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Graphic Novels

16 Graphic Novels That Teach

From history to science to different cultures, these graphic novels teach kids about a variety of topics.

Your student isn’t reading books that are at or above his reading level. These were the words printed on my son’s report card last year, based on what the teacher gathered from his test scores. Though I continue to encourage him to select more challenging books that I know he is capable of reading, he loves graphic novels. Librarians have told me that graphic novels are a gateway to reading like nothing else, and can be a great teaching tool on a variety of topics, from history to science to different cultures. For kids who love complex stories and learning but balk at black-and-white pages of text, check out these books.

Human Body Theater

by Maris Wicks (First Second/Macmillan, 2015)

A favorite of librarians at the Denver Public Library, Human Body Theater features a skeleton that puts on a layer of her “costume” with each act, until she is a complete human body by the end of the play. Readers will learn about every biological system of the human body in a goofy, entertaining style. The author, who has a background as a science educator, describes the body in a way that is sure to spark a passion for science in many young students.

Where’s Halmoni?

by Julie Kim (Little Bigfoot, 2017)

Young readers will learn about Korean culture and folklore in this combination picture book/graphic novel, named one of the Denver Public Library’s Best and Brightest Graphic Novels of 2017. Siblings Noona and Joon arrive at their grandmother’s house to find her missing, with a trail of paw prints leading to a door in the wall. The children soon find themselves in a world filled with Korean folktale characters. The book includes translations for Korean dialogue, information about the Korean folktale characters, and insight into the author’s cultural connections.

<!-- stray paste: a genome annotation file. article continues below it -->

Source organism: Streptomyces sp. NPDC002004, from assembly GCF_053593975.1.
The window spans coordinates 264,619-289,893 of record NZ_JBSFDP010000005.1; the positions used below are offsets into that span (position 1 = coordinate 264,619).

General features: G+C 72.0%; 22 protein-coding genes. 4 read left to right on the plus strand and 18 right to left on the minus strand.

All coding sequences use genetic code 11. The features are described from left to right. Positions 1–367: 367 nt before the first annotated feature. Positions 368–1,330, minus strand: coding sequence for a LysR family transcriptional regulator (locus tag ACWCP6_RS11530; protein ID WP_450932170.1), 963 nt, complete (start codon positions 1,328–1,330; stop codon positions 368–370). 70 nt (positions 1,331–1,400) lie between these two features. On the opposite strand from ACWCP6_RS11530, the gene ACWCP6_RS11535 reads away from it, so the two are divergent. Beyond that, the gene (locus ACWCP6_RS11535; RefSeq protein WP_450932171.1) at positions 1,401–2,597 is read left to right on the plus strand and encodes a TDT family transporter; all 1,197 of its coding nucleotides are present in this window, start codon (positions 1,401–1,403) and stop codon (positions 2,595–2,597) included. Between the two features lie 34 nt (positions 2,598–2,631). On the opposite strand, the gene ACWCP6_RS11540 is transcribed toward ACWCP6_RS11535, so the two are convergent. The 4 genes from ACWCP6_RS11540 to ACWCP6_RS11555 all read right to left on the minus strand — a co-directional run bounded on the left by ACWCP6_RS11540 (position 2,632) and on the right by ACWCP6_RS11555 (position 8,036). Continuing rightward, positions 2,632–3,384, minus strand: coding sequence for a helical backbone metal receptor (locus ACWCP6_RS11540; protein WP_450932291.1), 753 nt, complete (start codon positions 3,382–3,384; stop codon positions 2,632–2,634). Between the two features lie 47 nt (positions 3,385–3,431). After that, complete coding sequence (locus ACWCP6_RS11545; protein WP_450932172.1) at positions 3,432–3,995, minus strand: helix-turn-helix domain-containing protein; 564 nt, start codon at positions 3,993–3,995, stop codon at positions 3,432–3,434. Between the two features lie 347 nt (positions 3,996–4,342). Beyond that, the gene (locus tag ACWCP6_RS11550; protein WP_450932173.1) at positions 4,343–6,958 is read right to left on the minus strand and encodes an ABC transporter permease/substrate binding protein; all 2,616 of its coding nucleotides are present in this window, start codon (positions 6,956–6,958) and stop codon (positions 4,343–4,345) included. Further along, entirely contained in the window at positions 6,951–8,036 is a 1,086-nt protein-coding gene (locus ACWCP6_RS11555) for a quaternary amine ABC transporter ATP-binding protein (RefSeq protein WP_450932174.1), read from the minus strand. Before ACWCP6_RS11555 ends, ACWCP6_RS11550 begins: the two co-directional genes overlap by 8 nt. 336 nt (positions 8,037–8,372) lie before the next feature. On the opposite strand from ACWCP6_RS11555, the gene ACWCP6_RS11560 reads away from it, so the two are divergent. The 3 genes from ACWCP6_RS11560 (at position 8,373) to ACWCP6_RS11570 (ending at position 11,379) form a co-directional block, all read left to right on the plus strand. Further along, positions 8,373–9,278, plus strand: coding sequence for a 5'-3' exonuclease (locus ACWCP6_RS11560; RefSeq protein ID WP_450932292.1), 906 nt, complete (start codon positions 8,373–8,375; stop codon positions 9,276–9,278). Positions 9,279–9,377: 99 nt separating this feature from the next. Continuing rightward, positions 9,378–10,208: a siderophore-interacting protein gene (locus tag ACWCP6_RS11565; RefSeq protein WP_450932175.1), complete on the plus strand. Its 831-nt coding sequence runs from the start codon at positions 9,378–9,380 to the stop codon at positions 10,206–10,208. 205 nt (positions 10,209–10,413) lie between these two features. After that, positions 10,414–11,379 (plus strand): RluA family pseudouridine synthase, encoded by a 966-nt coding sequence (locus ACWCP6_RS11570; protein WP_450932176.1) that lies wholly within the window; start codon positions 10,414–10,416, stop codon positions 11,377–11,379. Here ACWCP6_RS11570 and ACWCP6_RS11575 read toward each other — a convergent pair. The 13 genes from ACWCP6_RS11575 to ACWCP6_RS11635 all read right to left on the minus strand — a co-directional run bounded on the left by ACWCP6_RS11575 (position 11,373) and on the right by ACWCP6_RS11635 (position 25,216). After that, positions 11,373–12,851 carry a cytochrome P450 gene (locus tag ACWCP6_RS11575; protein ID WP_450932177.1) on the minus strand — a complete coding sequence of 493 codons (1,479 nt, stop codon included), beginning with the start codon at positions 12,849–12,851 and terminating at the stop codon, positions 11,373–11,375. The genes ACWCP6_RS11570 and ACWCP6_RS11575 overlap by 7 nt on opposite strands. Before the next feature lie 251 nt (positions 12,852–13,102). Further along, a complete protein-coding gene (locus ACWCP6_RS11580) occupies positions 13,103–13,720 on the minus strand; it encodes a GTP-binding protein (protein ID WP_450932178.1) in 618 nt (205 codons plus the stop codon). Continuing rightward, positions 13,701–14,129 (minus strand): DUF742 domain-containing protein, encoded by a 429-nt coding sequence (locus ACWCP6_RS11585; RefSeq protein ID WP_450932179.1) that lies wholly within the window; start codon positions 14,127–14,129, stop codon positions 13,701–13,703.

The Faithful Spy

by John Hendrix (Amulet Books, September 18, 2018)

Based on the true story of the German Lutheran pastor and theologian, Dietrich Bonhoeffer, this graphic novel offers a lesson to children about a little-known historical figure who stayed true to his beliefs. During a time when Adolf Hitler’s Nazi Party was gaining popularity and the church embraced Hitler’s agenda, Bonhoeffer resisted, based on the teachings of his faith. He was convinced that the Nazi Party needed to be stopped—even if he had to kill Hitler himself.

Action Presidents: George Washington

by Fred Van Lente; illustrated by Ryan Dunlavey (Harper Collins, 2018)

Many kids know that George Washington was the first president and an American Revolution hero, but do they know he didn’t want to be president? And that he hated to smile, because he had bad teeth? The first in the series, Action Presidents: George Washington intersperses historical facts with lesser-known details about the presidents, as well as jokes, in a format that will hold the attention of many reluctant readers. Look for Action Presidents: Abraham Lincoln, too.

Dinosaur Empire!

by Abby Howard (Amulet Books, 2017)

Ronnie needs to learn about dinosaurs—and fast—to retake a failed quiz. She meets a former paleontologist who invites her on a trip through time to the Mesozoic Era to meet dinosaurs face-to-face. The first in a series and recommended by librarians at the Denver Public Library, the book introduces and reinforces scientific concepts, complete with pronunciation guides, and a glossary. Readers can also check out book two in the series, Ocean Renegades! (August 14, 2018), in which Ronnie explores the oceans of the Paleozoic Era.

I Am Gandhi

by Brad Meltzer (Penguin Young Readers, 2018)

As a young man in India, Gandhi saw how people were treated unfairly, and decided to fight back through peaceful protest. His methods led a nonviolent revolution that freed his country from British rule and inspired civil rights movements all over the world. Author Brad Meltzer asked his friends in the comic book world to help him tell Gandhi’s true story in graphic novel form, and 25 illustrators helped with the project. They agreed to donate their work so their royalties can benefit Seeds of Peace, a nonprofit organization that inspires new generations of leaders.

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